This year’s Consortium of Universities for Global Health (CUGH) conference in San Francisco opened with a powerful keynote delivered on planetary health by Richard Horton, The Lancet’s editor-in-chief, declaring we have been mortgaging the health of future generations to pay for today’s wants. This came as a wake up call for many of the audience members, many of whom train, deliver and work in the health care field. With a call for the construction of a “realistic utopia,” Horton further emphasized that an exclusive focus on health will fail. We need to forge a new global identity with planetary health as the unifying idea. An idea where we begin to focus on the environment and natural systems that are essential to the overall health of human civilization.
Reviewing the Lancet Commission’s report, Safeguarding human health in the Anthropocene epoch: report of The Rockefeller Foundation–Lancet Commission on planetary health, it becomes clear that we have not been employing the wise stewardship that our earth needs.
So the question now becomes, what do we do about it?
If we use planetary health as a unifying idea, all of our actions need to be based on the understanding that the continuation of the human civilization, foundationally built on human health, rests on the vitality, strength and resiliency of our natural systems. As nurses and midwives, we, along with all health care professionals, have a crucial role to play in achieving this “realistic utopia.” Understanding the health of the populations that we serve is intrinsically linked to the environments that we inhabit we must begin to work across sectors to integrate policies that safeguard the environment. Incorporating sustainable policies while enhancing the current health systems we might be on our way to safeguarding our health and well-being.
The CUGH conference brought together professionals across disciplines highlighting the need to change our thinking to inform our future actions. Brookings Institute’s John McArthur stated that, while the world is short of where it needs to be regarding health, the Sustainable Development Goals (SDGs) provide tools to change the trajectory for development and health. Further, as Dr. Ndola Prata from the Bixby Center for Population, Health and Sustainability pointed out, meeting the needs for modern family planning is the most cost-effective public health intervention and can improve health in the short term (e.g. from reduced maternal mortality and reduced pressures on the environment and infrastructure).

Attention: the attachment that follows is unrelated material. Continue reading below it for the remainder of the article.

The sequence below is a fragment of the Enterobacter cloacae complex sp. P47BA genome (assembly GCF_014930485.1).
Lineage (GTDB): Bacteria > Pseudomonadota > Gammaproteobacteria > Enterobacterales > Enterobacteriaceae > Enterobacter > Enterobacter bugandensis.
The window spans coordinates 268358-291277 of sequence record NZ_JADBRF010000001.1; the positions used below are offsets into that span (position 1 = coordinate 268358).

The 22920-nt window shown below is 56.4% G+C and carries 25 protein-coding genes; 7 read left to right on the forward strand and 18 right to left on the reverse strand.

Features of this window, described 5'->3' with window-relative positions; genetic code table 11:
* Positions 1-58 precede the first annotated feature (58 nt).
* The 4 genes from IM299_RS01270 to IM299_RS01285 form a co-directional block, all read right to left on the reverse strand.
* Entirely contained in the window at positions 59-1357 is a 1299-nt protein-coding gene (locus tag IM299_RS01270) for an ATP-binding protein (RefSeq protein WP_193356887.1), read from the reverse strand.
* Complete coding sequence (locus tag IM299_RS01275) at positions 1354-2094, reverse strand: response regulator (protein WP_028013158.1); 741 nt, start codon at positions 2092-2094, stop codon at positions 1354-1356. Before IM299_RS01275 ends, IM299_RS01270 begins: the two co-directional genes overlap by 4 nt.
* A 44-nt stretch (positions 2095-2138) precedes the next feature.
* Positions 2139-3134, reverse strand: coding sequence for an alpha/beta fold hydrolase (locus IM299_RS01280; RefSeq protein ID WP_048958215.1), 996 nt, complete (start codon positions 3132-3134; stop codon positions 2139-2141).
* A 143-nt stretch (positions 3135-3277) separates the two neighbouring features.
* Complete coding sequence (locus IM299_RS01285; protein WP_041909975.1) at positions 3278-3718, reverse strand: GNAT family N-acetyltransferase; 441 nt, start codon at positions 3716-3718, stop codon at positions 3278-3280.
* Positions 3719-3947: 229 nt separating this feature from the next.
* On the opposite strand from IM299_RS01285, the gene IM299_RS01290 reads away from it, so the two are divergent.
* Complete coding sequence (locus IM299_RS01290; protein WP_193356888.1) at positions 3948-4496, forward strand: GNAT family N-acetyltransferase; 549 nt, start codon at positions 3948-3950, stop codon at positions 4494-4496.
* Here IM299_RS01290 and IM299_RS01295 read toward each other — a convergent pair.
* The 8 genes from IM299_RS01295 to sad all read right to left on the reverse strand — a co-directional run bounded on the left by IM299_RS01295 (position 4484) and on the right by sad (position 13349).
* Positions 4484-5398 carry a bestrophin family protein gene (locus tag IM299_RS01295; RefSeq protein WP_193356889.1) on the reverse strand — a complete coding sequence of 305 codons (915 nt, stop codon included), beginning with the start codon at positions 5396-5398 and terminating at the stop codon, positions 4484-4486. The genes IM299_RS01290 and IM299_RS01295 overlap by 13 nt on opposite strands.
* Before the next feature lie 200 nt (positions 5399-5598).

But perhaps the most important message to remember as we operationalize a realistic utopia in our fields of study and practice is the power and influence we hold as individuals who can and do create change. Most of us have been socialized to believe that those who are charged with protecting the enduring vitality of our planet are environmental activists, like Al Gore and Harrison Ford. But we are now aware that the collective barriers we face can only be addressed with the human capital we share. And one of the avenues for achieving this goal with our colleagues living in the U.S. and abroad is by using low-bandwidth, open-access technological tools that allow for productive dialogue between communities of research, policy, and practice; translating theoretical frameworks into practical tools that may be used in the frontlines.
What then is the role of universities and those training the next generation of health care leaders?
Acknowledging that our human civilization now faces threats that may be characterized by surprise and uncertainty, we must be equipped in emergency preparedness and innovation. Universities, along with public health systems, need to be prepared to not only train students in health care preparedness but also to respond and collaborate in the setting of global health crises, including climate change, migration, and war. Jason Cone, executive director of Médecins Sans Frontières (MSF) pointed out that during the Ebola outbreak in West Africa, some faculty and staff at universities were blocked from joining the fight. The future demands of new and emerging diseases will require that we remain agile, flexible and innovative; continually meeting the urgent needs of global health threats. As International Rescue Committee (IRC) leader, David Miliband, noted this will call for us to reframe the way we think and shift from “hard to reach people” to a broader systems thinking of “hard to reach systems.”
The longer we hold off action to effectively integrate planetary health concepts into the curriculum of the next generations, the more costly and difficult it will become to successfully mitigate the challenges of our human civilization. We must provide training not only in the specific technical knowledge base of our disciplines, but also on how to persuasively convey salient points to policy makers and colleagues across other disciplines. In other words, universities and other educational institutions must be able to produce professionals who are not only competent in their field but can successfully engage in exchanges that help narrow the gap between research, policy, and practice.
“Medicine is a social science, and politics is medicine at a large scale.” Rudolf Virchow
 Whitmee et al., 2016
 Whitmee et al., 2016